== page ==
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Home Vintage Political Cartoons Shady Politics, Keep Out!

Shady Politics, Keep Out!

 

 

Shady Politics, keep out!  Farmer Public put up a scarecrow in 1928 to keep trouble out of his presidential politics, but those old crows showed up anyway.   As best I can read, the crows are named "Dark Horse Politics" on the right arm, "Machine Politics" on the left, a "Politician" on top of the 'campaign scandals', and "Caucus", "Hotel Room Nomination", "Convention Deadlock Politics", and "Favorite Son Politics" digging around in the dirt.

Let's meet these crows:

 

  • "Favorite Son Politics" are to promote a candidate for president who is unlikely to ever get the nomination, but gets a special interest a lot of free publicity for their goals.  It mostly applies to states or regions trying to get a foothold on a national level, but by introducing more noise to the signal, favorite son politics can drown out the viable candidates.
  • A "Hotel Room Nomination" is when a candidate is backed by a silent minority, meeting behind closed doors, but throwing their power behind getting their favorite nominee into power.  A corruption of the democratic process, it makes it difficult to determine who has the backing of the people, and who has the backing of powerful friends.
  • "Dark Horse Politics" introduce a viable third party, which siphons voters away from the mainstream two parties; or, it can represent a schism with a more radial mainline party, which challenges the devotion of the party members to the candidate who fulfills the voter's ideology.
  • "Machine Politics" is politics for politics' sake, the rank-and-file organization of a political party that moves along entirely under its own power.  For the ideologically pure, this sounds like a good thing, but moving opposite the political machine can get original, creative, and progressive ideas crushed under the treads.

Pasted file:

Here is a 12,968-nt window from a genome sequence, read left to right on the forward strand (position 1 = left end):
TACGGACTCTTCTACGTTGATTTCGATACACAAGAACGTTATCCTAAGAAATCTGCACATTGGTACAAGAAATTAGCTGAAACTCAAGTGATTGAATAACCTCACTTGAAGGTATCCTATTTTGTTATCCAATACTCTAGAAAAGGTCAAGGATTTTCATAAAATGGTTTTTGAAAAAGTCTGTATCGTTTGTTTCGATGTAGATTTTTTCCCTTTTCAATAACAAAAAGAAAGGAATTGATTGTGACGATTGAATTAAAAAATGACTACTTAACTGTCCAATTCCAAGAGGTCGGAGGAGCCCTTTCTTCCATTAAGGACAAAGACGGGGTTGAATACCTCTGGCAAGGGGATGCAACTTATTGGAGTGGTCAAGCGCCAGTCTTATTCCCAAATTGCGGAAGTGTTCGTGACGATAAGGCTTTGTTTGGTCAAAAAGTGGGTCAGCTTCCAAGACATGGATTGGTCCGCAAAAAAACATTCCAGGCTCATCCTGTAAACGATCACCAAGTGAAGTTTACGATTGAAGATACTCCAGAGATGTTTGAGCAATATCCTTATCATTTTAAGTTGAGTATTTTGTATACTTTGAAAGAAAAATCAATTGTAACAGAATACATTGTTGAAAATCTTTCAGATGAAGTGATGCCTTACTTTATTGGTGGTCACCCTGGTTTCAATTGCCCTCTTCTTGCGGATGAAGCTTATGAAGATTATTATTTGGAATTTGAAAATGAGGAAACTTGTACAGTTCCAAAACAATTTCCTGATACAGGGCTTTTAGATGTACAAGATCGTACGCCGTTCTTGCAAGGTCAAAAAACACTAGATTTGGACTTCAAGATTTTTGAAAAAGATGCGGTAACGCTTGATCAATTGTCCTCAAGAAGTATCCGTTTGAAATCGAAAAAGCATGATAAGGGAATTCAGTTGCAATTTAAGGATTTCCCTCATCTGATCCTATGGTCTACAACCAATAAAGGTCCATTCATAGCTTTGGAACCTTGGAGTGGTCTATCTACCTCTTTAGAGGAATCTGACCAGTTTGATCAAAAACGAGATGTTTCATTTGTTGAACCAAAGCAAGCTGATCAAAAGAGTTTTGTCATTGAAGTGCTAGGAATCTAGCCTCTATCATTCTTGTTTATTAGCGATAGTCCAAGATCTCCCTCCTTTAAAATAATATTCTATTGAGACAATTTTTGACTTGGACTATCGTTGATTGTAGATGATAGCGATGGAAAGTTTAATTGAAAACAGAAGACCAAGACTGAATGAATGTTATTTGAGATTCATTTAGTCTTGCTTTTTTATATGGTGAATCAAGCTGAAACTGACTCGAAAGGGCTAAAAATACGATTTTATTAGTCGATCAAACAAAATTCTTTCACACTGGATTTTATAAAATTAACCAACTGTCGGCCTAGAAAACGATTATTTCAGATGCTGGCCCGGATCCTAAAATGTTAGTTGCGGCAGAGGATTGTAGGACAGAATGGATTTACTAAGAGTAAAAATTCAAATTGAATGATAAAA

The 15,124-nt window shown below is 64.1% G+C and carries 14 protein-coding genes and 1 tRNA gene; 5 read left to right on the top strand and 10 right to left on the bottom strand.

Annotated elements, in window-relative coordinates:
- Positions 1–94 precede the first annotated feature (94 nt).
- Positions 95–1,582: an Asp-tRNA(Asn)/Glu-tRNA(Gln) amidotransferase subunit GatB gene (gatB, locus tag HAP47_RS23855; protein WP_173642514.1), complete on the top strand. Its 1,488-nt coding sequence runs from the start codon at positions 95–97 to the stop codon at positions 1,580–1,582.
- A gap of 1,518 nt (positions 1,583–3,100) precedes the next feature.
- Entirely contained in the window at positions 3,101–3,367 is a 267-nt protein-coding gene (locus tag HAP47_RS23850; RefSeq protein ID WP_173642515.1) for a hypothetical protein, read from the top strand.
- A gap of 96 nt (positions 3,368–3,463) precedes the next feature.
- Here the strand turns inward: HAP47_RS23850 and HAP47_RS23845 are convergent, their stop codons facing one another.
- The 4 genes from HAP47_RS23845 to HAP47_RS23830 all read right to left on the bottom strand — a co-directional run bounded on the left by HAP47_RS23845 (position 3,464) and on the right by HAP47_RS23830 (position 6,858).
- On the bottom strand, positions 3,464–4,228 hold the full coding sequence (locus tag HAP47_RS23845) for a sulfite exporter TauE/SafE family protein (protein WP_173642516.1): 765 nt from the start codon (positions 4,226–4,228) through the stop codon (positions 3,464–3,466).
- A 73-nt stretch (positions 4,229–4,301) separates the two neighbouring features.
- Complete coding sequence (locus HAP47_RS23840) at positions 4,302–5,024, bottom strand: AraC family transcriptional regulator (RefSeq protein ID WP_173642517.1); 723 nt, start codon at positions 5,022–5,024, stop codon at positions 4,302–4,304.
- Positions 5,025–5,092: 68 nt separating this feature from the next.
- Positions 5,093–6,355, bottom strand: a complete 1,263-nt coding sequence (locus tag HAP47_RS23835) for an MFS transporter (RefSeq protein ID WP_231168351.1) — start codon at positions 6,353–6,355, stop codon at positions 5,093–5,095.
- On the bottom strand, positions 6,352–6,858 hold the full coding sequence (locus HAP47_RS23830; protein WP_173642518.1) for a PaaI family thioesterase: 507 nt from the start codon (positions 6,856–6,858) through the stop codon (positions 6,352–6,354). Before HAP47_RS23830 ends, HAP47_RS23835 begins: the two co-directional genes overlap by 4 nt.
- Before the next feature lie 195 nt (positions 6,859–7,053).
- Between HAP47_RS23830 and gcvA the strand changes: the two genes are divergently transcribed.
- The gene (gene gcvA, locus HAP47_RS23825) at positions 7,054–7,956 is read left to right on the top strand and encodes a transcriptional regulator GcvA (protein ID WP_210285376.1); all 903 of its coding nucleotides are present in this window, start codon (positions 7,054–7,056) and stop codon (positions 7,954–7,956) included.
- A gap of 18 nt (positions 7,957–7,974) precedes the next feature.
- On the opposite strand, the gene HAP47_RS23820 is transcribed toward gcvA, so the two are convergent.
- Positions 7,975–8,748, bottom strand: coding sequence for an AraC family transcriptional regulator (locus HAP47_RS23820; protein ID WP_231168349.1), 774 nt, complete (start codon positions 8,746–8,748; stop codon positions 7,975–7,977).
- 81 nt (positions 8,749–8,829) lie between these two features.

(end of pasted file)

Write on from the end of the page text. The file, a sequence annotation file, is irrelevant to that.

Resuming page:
• When you end up with a "Convention Deadlock", your party has problems: you're losing ground in getting into the two-party election promotion, and you've got a pretty clear proof that none of your candidates is particularly preferred over each other.   Political self-interest can cause such deadlocks, too, when you've got two candidates on opposite sides of issues within the same party.
  • "Campaign Scandals", well, those never work out well for the party or the candidates.
When you look at the 1928 presidential run, you've got candidates pushing populism to downplay big business connections, you're coming off oil-industry scandals, one candidate's religion brings doubt to his ability to lead, and one candidate's push for legalizing a controlled substance pretty much makes him unelectable.  The election itself was between Herbert Hoover and Al Smith.  Who's Al Smith you ask?  Well, he's the guy with the crazy Catholic religion that nobody trusts, and he was a "wet", opposed to alcohol Prohibition.   He recanted his "wet" support, but made an effort to downplay his devotion to the Pope in Rome.   You know how well that election went for Mr. Smith.  Hoover was Mr. Big-Business, but he managed to overcome anti-capitalist attitudes and get himself elected in time to witness a huge stock-market crash less than a year after his inauguration.  Hoover cut taxes and slowed government spending, thus acerbating the depression.

 

 

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